The socio-economic cabinet on Thursday approved Finance Minister Yuval Steinitz's proposal to allow the entry of some 5,000 Palestinian workers to Israel,
as part of the government's efforts to curb the recent social unrest in the West Bank
threatening Palestinian Prime Minister Salam Fayyad's government.
As reported by Ynet
earlier this week, the Israeli government is concerned by the growing protests in the Palestinian Authority following a series of price hikes in fuel and cooking gas.
According to government sources, the price hikes were implemented at a time when the Palestinian government's treasury is empty due to a drop in donations from the Persian Gulf. The lack of donations has led to a serious financial distress, and in August the Palestinian government failed to pay its workers' salaries.
The Israeli government is interested in seeing Fayyad remain in power, and has therefore decided to take steps to ease the PA's economic distress at the price of reinforcing the Palestinian demand for the status of a sovereign state.
As part of these steps, Steinitz's office has tightened its relations with the office of Palestinian Finance Minister Nabil Kassis, and two months ago the parties even signed a first economic agreement between Israel and the PA since 2002.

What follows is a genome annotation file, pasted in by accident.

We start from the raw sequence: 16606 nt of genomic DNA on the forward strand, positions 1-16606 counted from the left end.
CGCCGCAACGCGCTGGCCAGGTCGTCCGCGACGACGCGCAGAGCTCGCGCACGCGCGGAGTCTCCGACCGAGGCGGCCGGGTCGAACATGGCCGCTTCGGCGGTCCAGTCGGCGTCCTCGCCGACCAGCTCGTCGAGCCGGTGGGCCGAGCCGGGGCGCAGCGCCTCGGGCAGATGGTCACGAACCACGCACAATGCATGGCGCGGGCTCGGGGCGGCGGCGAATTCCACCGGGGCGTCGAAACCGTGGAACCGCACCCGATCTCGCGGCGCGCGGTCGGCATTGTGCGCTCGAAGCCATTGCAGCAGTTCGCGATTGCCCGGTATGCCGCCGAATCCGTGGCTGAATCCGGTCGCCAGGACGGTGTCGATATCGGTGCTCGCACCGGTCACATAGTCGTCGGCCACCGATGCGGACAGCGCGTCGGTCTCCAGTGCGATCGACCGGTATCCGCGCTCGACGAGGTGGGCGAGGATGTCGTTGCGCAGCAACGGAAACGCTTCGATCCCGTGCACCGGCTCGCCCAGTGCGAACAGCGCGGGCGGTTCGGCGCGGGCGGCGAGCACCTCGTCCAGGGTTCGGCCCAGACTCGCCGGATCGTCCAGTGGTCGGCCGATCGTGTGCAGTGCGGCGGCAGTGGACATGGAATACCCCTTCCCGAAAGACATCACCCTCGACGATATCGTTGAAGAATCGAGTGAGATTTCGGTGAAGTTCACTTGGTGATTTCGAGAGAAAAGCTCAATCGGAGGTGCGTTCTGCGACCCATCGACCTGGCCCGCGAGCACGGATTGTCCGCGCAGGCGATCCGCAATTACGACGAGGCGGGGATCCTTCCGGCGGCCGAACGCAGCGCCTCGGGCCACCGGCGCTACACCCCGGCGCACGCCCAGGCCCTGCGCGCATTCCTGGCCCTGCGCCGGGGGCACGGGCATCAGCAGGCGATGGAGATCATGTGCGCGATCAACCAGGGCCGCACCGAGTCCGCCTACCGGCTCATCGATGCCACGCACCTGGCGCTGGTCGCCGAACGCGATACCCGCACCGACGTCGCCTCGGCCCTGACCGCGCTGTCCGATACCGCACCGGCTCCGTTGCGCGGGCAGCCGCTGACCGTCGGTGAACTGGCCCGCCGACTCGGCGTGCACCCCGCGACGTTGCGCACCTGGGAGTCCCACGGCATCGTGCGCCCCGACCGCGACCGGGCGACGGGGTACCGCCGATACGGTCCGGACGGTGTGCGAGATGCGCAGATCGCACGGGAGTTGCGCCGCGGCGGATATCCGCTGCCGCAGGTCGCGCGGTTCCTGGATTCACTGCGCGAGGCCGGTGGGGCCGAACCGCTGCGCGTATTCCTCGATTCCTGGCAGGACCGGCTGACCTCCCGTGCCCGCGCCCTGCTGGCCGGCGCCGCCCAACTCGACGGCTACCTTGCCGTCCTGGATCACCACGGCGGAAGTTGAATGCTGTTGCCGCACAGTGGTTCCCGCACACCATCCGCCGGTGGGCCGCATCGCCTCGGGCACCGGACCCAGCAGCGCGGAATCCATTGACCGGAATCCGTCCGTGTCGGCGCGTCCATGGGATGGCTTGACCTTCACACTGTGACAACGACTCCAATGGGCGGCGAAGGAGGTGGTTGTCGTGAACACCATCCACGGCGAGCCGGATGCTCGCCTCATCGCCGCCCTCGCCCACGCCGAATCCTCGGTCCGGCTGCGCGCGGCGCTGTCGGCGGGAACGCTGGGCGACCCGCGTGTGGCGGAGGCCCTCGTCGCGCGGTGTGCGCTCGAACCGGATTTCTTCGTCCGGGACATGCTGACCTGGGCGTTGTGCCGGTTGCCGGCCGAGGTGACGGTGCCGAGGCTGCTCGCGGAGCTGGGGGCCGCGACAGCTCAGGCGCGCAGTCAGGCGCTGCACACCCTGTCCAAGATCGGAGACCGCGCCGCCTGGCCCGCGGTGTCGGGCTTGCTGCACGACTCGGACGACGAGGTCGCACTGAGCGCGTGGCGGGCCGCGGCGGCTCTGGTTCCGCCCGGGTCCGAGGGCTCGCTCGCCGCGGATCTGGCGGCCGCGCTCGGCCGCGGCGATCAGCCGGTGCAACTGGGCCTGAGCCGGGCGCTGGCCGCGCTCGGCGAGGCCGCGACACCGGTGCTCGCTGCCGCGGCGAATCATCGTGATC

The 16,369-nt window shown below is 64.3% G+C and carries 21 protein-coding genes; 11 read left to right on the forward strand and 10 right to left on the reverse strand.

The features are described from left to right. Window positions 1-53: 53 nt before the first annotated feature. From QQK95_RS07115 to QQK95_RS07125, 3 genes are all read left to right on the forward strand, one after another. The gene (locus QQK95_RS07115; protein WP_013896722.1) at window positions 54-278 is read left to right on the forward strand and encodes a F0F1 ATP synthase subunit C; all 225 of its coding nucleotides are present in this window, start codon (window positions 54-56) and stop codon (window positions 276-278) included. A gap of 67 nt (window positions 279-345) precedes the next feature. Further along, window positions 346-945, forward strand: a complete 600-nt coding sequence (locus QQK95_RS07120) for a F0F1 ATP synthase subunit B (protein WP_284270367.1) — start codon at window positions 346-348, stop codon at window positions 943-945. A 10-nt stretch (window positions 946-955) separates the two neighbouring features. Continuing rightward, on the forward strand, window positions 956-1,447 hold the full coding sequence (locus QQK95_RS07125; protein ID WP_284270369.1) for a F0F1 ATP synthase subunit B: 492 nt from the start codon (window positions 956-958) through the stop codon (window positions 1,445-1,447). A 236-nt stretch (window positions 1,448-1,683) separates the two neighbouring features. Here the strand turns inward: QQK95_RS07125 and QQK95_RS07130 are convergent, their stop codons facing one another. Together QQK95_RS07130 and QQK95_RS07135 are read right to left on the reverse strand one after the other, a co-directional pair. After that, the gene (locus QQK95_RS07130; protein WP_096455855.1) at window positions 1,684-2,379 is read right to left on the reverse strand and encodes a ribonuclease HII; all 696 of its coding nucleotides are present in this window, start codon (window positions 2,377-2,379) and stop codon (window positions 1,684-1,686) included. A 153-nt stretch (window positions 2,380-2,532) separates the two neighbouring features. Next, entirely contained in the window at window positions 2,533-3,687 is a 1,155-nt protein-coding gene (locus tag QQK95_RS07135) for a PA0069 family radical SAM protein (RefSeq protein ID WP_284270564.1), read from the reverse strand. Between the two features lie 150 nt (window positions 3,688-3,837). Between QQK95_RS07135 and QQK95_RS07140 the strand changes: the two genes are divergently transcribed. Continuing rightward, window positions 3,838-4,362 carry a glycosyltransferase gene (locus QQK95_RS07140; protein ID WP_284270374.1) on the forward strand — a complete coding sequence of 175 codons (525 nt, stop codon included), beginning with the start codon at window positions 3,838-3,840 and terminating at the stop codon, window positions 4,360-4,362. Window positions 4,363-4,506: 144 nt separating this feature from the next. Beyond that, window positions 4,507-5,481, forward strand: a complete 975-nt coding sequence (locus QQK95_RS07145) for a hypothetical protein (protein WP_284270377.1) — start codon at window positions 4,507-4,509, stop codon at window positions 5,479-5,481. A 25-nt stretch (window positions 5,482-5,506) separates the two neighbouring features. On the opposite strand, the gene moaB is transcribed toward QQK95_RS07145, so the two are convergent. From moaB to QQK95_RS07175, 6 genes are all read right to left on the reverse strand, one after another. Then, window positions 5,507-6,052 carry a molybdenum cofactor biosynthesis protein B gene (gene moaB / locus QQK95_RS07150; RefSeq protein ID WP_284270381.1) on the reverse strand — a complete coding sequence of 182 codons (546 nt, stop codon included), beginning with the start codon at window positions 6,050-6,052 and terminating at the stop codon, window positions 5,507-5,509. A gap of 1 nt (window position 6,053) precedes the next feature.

The agreement allows the PA to collect customs duties and VAT for products it has imported itself. In addition, containers delivered to the PA via Israeli ports will not be opened in Israel, but will arrive sealed at the PA border terminals.
The agreement also calls for building pipelines that will carry fuel from Israel's ports directly to special warehouses in the PA.
The agreement offers some advantages for the Israeli economy as well, as it makes it difficult to smuggle goods into Israel under the disguise of deliveries to the Palestinian Authority.
It mostly, however, gives the PA a more independent and sovereign economic status and allows it to increase its income from taxes.
The proposal approved Thursday joins a similar move approved about two months ago, which aims to ease the Palestinian population's suffering and increase employment rates in the PA. Nonetheless, the Treasury is looking for economic benefits in this move for the Israeli economy as well.
The 5,000 Palestinian workers whose entry was approved two months ago were channeled to the construction industry, which was suffering from a shortage in manpower. The new workers will be divided between the construction and agriculture industries.